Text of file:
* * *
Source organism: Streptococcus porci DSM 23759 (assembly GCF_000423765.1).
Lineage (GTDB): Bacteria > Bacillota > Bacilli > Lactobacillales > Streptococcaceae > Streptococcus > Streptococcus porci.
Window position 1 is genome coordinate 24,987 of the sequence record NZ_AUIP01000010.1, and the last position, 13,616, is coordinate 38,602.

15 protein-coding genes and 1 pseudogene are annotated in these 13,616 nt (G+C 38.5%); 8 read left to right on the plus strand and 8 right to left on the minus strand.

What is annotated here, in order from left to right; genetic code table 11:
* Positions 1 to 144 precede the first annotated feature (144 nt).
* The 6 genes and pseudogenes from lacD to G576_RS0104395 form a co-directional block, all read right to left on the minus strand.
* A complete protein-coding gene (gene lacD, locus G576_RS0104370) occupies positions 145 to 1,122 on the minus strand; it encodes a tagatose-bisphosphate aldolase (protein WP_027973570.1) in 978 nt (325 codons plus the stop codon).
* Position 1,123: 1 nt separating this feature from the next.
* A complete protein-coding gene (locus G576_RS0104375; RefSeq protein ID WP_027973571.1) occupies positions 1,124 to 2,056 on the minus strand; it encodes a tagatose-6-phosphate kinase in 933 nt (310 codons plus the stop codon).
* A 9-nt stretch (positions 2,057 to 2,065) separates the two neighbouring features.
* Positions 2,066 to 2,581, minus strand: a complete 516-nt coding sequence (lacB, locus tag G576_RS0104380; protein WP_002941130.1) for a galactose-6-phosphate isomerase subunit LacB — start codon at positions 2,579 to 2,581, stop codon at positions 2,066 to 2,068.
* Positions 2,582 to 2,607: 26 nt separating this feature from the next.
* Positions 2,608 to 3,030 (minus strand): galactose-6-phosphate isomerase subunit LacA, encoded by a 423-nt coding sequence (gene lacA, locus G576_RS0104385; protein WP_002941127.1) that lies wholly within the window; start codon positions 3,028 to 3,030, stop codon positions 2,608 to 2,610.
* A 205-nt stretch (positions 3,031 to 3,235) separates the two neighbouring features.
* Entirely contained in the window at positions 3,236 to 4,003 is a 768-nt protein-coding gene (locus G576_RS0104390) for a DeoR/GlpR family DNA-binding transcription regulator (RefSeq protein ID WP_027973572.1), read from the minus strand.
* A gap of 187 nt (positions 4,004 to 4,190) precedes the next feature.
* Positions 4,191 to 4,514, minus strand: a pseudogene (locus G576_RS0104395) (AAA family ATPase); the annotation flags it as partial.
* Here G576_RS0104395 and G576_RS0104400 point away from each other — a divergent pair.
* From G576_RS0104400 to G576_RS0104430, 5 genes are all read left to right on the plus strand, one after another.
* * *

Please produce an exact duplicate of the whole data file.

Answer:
Source organism: Streptococcus porci DSM 23759 (assembly GCF_000423765.1).
Lineage (GTDB): Bacteria > Bacillota > Bacilli > Lactobacillales > Streptococcaceae > Streptococcus > Streptococcus porci.
Window position 1 is genome coordinate 24,987 of the sequence record NZ_AUIP01000010.1, and the last position, 13,616, is coordinate 38,602.

15 protein-coding genes and 1 pseudogene are annotated in these 13,616 nt (G+C 38.5%); 8 read left to right on the plus strand and 8 right to left on the minus strand.

What is annotated here, in order from left to right; genetic code table 11:
* Positions 1 to 144 precede the first annotated feature (144 nt).
* The 6 genes and pseudogenes from lacD to G576_RS0104395 form a co-directional block, all read right to left on the minus strand.
* A complete protein-coding gene (gene lacD, locus G576_RS0104370) occupies positions 145 to 1,122 on the minus strand; it encodes a tagatose-bisphosphate aldolase (protein WP_027973570.1) in 978 nt (325 codons plus the stop codon).
* Position 1,123: 1 nt separating this feature from the next.
* A complete protein-coding gene (locus G576_RS0104375; RefSeq protein ID WP_027973571.1) occupies positions 1,124 to 2,056 on the minus strand; it encodes a tagatose-6-phosphate kinase in 933 nt (310 codons plus the stop codon).
* A 9-nt stretch (positions 2,057 to 2,065) separates the two neighbouring features.
* Positions 2,066 to 2,581, minus strand: a complete 516-nt coding sequence (lacB, locus tag G576_RS0104380; protein WP_002941130.1) for a galactose-6-phosphate isomerase subunit LacB — start codon at positions 2,579 to 2,581, stop codon at positions 2,066 to 2,068.
* Positions 2,582 to 2,607: 26 nt separating this feature from the next.
* Positions 2,608 to 3,030 (minus strand): galactose-6-phosphate isomerase subunit LacA, encoded by a 423-nt coding sequence (gene lacA, locus G576_RS0104385; protein WP_002941127.1) that lies wholly within the window; start codon positions 3,028 to 3,030, stop codon positions 2,608 to 2,610.
* A 205-nt stretch (positions 3,031 to 3,235) separates the two neighbouring features.
* Entirely contained in the window at positions 3,236 to 4,003 is a 768-nt protein-coding gene (locus G576_RS0104390) for a DeoR/GlpR family DNA-binding transcription regulator (RefSeq protein ID WP_027973572.1), read from the minus strand.
* A gap of 187 nt (positions 4,004 to 4,190) precedes the next feature.
* Positions 4,191 to 4,514, minus strand: a pseudogene (locus G576_RS0104395) (AAA family ATPase); the annotation flags it as partial.
* Here G576_RS0104395 and G576_RS0104400 point away from each other — a divergent pair.
* From G576_RS0104400 to G576_RS0104430, 5 genes are all read left to right on the plus strand, one after another.